Oh man, I
just saw "V for Vendetta." Have you seen that joint?
to see it. It puts you in the mind of a terrorist and lets you see that
maybe they're right. But what's up?
you been up to lately?
grinding. I'm so happy. They threw "Dynomite" on iTunes and
it got over 200,000 downloads. That's the joint that Just Blaze produced.
That lets me know that Hip Hop is not dead and that maybe major radio
has it wrong. It should give other artists inspiration to follow in the
footsteps of Rhymefest, Kanye West, and Common.
"Dynomite" come about?
It was not
anything that was supposed to be released like it was. Just Blaze does
some of the hardest Hip Hop tracks out. When he gave me the beat, there
was something about when it says, "Dyno-miiite." It was something
about that that made me snap. It made me inhale and I exhaled on the beat.
I talked about some explosive issues like Sadaam and the Patriot Act.
We are what they made it for. You think it's about them? I was talking
about that. "I'm going to stand here like a killer or a man/Or a
giant when he stands/I open my palm and I got the world in my hands."
If you really listen to that song and what it's saying, it's really something
else. I wanted it to be the first song you heard on my album, but it was
of the album, how's it coming?
is done. I want to build up enough excitement about it so that when it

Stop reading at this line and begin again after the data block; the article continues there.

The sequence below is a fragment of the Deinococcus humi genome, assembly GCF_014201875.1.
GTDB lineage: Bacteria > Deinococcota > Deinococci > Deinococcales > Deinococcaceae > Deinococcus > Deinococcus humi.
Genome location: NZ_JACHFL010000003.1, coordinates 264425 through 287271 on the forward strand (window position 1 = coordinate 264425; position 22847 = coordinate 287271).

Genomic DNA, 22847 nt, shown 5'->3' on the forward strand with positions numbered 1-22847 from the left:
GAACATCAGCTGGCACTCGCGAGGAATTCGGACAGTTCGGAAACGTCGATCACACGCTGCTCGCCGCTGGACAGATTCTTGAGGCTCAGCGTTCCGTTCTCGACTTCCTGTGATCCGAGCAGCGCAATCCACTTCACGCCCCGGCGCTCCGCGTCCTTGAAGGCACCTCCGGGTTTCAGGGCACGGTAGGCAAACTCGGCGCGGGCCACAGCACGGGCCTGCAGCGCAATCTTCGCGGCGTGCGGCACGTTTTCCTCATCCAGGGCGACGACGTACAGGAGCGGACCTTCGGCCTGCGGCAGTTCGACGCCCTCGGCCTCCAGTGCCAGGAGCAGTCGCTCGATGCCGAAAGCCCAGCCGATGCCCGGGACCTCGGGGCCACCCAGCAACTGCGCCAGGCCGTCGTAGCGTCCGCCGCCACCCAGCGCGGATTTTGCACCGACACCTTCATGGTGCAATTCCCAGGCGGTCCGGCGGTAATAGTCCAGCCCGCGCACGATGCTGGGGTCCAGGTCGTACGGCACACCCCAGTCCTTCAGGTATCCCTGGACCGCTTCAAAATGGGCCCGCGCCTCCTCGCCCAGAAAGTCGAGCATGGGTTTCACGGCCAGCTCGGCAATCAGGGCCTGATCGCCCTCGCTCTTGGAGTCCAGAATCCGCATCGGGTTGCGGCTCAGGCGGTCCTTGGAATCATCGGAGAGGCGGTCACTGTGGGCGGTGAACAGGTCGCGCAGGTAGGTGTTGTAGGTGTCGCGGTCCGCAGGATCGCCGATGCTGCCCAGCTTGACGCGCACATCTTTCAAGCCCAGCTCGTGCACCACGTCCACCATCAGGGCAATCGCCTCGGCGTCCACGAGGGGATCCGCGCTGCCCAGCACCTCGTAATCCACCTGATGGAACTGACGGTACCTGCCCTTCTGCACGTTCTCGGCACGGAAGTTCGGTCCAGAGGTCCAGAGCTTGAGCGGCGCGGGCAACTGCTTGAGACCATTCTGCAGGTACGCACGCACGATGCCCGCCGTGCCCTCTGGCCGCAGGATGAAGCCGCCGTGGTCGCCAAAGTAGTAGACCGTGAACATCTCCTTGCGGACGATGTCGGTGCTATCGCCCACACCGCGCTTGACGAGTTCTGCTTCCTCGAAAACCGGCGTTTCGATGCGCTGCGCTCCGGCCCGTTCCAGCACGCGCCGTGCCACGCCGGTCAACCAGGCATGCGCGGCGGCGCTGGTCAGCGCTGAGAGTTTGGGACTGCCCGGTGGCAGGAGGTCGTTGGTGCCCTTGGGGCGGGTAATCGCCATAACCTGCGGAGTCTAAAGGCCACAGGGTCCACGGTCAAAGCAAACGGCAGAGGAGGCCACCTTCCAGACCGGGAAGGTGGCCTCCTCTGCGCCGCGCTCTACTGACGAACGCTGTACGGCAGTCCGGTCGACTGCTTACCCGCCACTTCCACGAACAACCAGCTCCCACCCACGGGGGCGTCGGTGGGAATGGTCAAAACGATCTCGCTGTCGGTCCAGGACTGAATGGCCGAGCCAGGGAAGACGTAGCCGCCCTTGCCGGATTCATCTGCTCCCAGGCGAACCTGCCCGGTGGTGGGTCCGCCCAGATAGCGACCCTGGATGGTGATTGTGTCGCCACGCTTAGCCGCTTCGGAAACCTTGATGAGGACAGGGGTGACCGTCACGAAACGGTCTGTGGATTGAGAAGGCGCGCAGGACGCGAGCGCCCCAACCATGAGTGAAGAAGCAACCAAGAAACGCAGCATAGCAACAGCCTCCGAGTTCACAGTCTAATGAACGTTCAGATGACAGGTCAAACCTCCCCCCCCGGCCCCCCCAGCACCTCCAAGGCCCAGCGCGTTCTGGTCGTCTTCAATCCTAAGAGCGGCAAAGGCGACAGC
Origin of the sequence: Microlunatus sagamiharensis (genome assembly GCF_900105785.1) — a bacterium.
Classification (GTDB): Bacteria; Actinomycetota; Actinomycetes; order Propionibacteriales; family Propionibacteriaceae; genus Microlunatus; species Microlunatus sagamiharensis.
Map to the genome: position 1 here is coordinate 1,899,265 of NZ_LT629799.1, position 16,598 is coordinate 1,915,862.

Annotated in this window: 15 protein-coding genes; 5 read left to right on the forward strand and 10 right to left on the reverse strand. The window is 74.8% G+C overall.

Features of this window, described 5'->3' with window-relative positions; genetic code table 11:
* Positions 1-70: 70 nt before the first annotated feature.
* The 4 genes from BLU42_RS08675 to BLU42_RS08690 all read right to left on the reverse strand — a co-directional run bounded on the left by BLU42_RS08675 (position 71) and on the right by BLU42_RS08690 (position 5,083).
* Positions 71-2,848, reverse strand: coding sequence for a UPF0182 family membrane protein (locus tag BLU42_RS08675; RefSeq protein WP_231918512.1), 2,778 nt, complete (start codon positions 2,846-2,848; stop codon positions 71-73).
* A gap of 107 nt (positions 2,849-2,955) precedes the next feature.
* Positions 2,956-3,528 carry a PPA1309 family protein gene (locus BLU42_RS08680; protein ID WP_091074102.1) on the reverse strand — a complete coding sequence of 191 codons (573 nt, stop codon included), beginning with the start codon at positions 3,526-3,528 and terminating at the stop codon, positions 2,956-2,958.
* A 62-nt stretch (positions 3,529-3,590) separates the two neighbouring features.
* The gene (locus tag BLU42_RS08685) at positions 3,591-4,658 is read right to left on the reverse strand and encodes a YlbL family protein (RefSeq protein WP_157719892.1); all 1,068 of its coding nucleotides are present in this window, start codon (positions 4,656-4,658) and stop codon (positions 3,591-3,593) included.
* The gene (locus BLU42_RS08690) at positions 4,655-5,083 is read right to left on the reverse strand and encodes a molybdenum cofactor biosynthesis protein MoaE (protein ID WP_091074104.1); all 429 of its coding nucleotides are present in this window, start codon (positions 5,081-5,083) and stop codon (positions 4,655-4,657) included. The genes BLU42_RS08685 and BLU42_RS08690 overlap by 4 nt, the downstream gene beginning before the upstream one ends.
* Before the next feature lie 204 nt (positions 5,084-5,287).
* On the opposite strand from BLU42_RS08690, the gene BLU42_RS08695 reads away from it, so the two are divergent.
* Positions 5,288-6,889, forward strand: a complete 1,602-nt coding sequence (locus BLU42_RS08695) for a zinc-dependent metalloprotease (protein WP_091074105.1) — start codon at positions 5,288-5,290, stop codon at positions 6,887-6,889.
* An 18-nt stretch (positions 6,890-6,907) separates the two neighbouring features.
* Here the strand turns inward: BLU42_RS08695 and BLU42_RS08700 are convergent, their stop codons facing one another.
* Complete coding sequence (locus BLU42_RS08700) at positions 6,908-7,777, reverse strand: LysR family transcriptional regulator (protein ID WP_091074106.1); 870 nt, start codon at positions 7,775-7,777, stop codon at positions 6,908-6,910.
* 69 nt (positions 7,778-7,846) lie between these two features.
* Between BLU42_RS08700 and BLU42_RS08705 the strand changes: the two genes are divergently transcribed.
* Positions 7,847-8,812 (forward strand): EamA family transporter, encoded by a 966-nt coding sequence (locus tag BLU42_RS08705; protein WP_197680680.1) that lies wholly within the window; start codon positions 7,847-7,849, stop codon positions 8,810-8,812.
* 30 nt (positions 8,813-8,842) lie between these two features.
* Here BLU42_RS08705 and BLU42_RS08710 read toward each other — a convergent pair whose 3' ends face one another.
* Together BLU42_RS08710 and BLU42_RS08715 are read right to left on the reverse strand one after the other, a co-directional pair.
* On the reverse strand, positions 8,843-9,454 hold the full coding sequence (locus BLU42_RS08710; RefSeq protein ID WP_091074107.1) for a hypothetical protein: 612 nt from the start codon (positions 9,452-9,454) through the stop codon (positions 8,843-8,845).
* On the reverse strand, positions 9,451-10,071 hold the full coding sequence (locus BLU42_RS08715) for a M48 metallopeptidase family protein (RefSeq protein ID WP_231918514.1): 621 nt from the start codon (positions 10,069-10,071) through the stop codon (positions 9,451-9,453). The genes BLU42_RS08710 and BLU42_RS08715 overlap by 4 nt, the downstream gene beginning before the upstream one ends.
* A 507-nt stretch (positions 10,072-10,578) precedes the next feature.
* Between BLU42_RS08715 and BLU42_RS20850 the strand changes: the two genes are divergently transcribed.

does release, it doesn't flop. I want people to know that what they're
getting is a quality product. It's coming late June or early July. It's
called "Blue Collar" and it's coming out on Allido Records.
I also have a Plug City mixtape coming out. That'll be out this week.
You can always go to my MySpace page and see how you can get more music.
has MySpace been to building up your fan-base?
I try to hold political discussions and make social and Hip Hop comments
and talk to all my MySpace friends. I do respond personally. I don't have
a web-client manager. It may take awhile to get a response, but you will
you name your album "Blue Collar"?
the MidWest. I'm from Chicago. This is a very blue collar city. When you're
talking about Detroit, Indiana
these are industrial areas where people
are grinding in jobs at factories and all that
out of all that, stars
are produced. Stars aren't made just in New York. You can work a job and
that is still hustling. You don't have to be dealing dope and pimping,
and you can still be from the streets. This album is also a symbol of
my career beginning.
Mark Ronson and Kanye West help?
and they talked. I've had a lot of great features. When I was a battle
rapper, Kanye saw that I had writing ability and taught me how to write
a song and have fluctuations and all of that. Mark Ronson taught me music.
He got me guitar lessons and vocal lessons so that I could hold a tune.
He brought me an alternative edge to my music where Kanye helped me put
my soul into music. NO ID produced a lot of the album. He did Common's
"I Used to Love H.E.R." and did a lot of work on Common's "Can
I Borrow a Dollar." He did G-Unit's "Smile. He's one of my teachers
right now and we work very closely. I got production from Cool and Dre
and Just Blaze. Instead of getting a lot of guest appearances, I got real
musical people to hold me down.
you and Kanye West work together?
and people who can talk to each other. He's a perfectionist and I'm a
perfectionist. I work hard and have values and give him a great product.
We find ourselves working together very well. He'll stay up all night
working. We have a great working relationship on top of a very good friendship.
the main messages you want people to take from your music?
Do you think
people want messages? From what I'm hearing, people want it dumbed-down.
Do you think that's true? I can give you my dumbed-down response. If they're